Several types of knots can be distinguished for a variety of purposes. Although in many cases any knot can be used for any specific purpose, these specialised knots have been invented to be able to perform any specific job in the most efficient way (e.g. facilitating untying after a job has been done).
Contents[edit | edit source]
Introductory material[edit | edit source]
- Properties of knots
Basic knots[edit | edit source]
This is a simplified list of knots which keeps a balance between usage for many purposes, reasonably good performance (e.g. easy untying, difficulty of laying the knot) and a fair amount of simplification (to avoid needing to learn a great number of them). These basic knots will still allow you to help yourself out in survival situations and in low-tech construction (e.g. in the developing world).
- Bowline for making a loop
- Constrictor for tying a rope to something solidly
- Diagonal lashing and round lashing for holding pieces of structures together in low-tech construction
- Figure-eight knot for making a part of a rope too big to fit back through a hole
- Lark's head for vertically (gravitational tensing) hanging, or horizontally (if tension is assured) link a rope to another or to an object if slippage can be avoided by that object structure, position and or stability.
- Reef knot a specialization of the Lark's head for tying two lines or the ends of a single line together such that they will secure something that is unlikely to move much, initial tension will make it more reliable than the simpler Lark's head if constant tension is not guaranteed.
- Sheet bend and double sheet bend for tying two ropes together in general situations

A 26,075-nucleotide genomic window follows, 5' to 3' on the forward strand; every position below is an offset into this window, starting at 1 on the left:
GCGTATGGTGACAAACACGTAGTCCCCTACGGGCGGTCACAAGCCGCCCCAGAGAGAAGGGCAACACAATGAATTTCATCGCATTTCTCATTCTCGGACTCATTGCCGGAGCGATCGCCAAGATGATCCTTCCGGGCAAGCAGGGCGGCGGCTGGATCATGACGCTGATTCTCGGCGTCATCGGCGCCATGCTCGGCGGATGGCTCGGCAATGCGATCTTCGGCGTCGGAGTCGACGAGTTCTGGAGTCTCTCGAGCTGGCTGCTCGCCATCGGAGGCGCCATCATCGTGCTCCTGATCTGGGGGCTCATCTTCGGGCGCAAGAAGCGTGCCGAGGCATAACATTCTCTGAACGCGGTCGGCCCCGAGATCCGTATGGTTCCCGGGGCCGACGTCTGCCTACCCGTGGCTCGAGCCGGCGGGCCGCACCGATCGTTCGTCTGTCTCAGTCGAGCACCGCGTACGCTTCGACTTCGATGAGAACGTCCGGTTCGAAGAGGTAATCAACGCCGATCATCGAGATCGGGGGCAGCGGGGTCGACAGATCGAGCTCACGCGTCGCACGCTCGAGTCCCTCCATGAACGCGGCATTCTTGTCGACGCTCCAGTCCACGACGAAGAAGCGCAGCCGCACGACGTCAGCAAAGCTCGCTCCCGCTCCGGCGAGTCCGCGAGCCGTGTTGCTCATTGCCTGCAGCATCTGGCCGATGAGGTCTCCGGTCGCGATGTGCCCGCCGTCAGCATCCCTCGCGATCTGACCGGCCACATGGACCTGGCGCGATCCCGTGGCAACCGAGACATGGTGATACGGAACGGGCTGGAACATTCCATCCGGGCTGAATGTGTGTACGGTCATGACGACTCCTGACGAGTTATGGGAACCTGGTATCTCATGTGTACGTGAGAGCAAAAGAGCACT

- Two half-hitches for quickly tying a rope to something
More knots[edit | edit source]
The list of knots is extensive, but common properties allow for a useful system of categorization. For all the knots, see Category:Book:Knots.
- Bend knots
- A knot uniting two lines (for knots joining two ends of the same line, see Binding knots or Loop knots (list of bends).
- Binding knots
- A knot that restricts object(s) by making multiple winds (list of binding knots).
- Coil knots
- Knots used to tie up lines for storage (coil knots).
- Decorative knots
- A complex knot exhibiting repeating patterns often constructed around and enhancing an object (list of decorative knots).
- Heaving knots
- Knots that make a line easier to throw.
- Hitch knots
- A knot tied to a post, cable, ring, or spar (list of hitch knots).
- A knot used to hold (usually) poles together (lashing).
- Loop knots
- A knot used to create a closed circle in a line (list of loop knots).
- Slip knots (or Running)
- A knot tied with a hitch around one of its parts, contrasted. with a loop, which is closed with a bend. A slip knot can be closed, a loop remains the same size (slip knots).
- Seizing knots
- A knot used to hold two lines or two parts of the same line together (seizing).
- Sinnet knots
- A number of lines interwoven in a pattern (sinnets)
- Rope splicing
- A method of interweaving strands of rope to join sections together. More time consuming but usually stronger than simple knots (list of splices).
- Stopper knots
- A knot tied to hold a line through a hole (stoppers).
- Trick knots
- A knot that is used as part of a magic trick, a joke, or a puzzle (trick knots).
- A binding knot used to prevent another line from fraying.
Additional reading[edit | edit source]
- Klutz book of knots
- Ashley, Clifford W. The Ashley Book of Knots. Doubleday, Doran & Co. New York, 1944, and Faber & Faber, London, 1947 & 1993 (revised ed.).
- Budworth, Geoffrey. Guide to Knots. Parragon Publishing, Bath, 2005.
- Hopkins, Richard. Knots. Salamander Books, Great Britain, 2003.
- Pawson, Des. Knots & Splices. PRC Publishing, Great Britain, 2001.
- Perry, Gordon. Knots. Grange Books, Great Britain, 2002.
- Warner, Charles. A Fresh Approach to Knotting and Ropework. NSW, Australia, 1992.